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Go to [http://www.bbc.co.uk/cgi-perl/weather/search/new_search.pl] and search for your location. Copy the link to the 3 day forecast feed, for example [http://feeds.bbc.co.uk/weather/feeds/rss/5day/world/0105.xml]. Then just put that link into the following command to get a quick command line weather forecast.

wget -q -O - http://feeds.bbc.co.uk/weather/.../XXXXX.xml | grep title | sed -e "s/<[^>]*>//g" -e "s/°//g" | egrep "^[A-Z]"

Example:
$ wget -q -O - http://feeds.bbc.co.uk/weather/feeds/rss/5day/world/0105.xml | grep title | sed -e "s/<[^>]*>//g" -e "s/°//g" | egrep "^[A-Z]"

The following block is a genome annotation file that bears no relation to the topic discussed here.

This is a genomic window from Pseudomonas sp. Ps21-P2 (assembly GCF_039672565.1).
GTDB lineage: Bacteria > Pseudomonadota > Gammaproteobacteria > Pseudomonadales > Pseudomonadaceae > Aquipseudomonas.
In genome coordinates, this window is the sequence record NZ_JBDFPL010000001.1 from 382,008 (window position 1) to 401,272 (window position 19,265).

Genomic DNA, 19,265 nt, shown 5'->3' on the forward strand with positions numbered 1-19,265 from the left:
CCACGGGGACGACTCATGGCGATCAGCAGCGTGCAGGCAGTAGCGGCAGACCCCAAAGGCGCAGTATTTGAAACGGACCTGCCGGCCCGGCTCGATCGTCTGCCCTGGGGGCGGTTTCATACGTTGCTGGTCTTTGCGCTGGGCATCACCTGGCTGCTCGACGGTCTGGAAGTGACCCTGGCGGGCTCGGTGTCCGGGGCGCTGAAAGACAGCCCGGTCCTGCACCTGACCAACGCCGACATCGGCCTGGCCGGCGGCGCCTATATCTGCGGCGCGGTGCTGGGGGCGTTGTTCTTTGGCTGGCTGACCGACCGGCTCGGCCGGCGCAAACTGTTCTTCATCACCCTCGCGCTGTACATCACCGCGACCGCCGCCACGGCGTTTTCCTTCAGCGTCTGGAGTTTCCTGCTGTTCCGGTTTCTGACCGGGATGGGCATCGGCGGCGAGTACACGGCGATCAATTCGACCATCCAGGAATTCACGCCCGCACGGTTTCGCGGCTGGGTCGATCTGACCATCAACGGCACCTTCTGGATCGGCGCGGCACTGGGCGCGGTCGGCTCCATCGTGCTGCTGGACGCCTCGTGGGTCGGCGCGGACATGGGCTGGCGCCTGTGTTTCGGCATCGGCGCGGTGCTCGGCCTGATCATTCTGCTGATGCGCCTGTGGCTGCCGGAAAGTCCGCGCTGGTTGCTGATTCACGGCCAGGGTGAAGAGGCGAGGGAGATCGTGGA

BBC - Weather Centre - Forecast for San Francisco, United States of America Tuesday: sunny, Max Temp: 22C (72F), Min Temp: 13C (55F) Wednesday: sunny, Max Temp: 22C (72F), Min Temp: 15C (59F) Thursday: sunny, Max Temp: 25C (77F), Min Temp: 14C (57F)




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Gene
Just a note: where it shows the degree sign in this command string I used the Unicode character:  &#xB0
Worked beautifully.
Posted 2008-11-30 01:03:08
posix
Gene, originally this symbol is space, so you can convert it by adding sed -r 's/&#xB0;/ /' in the end of command.
Posted 2010-03-16 16:39:24

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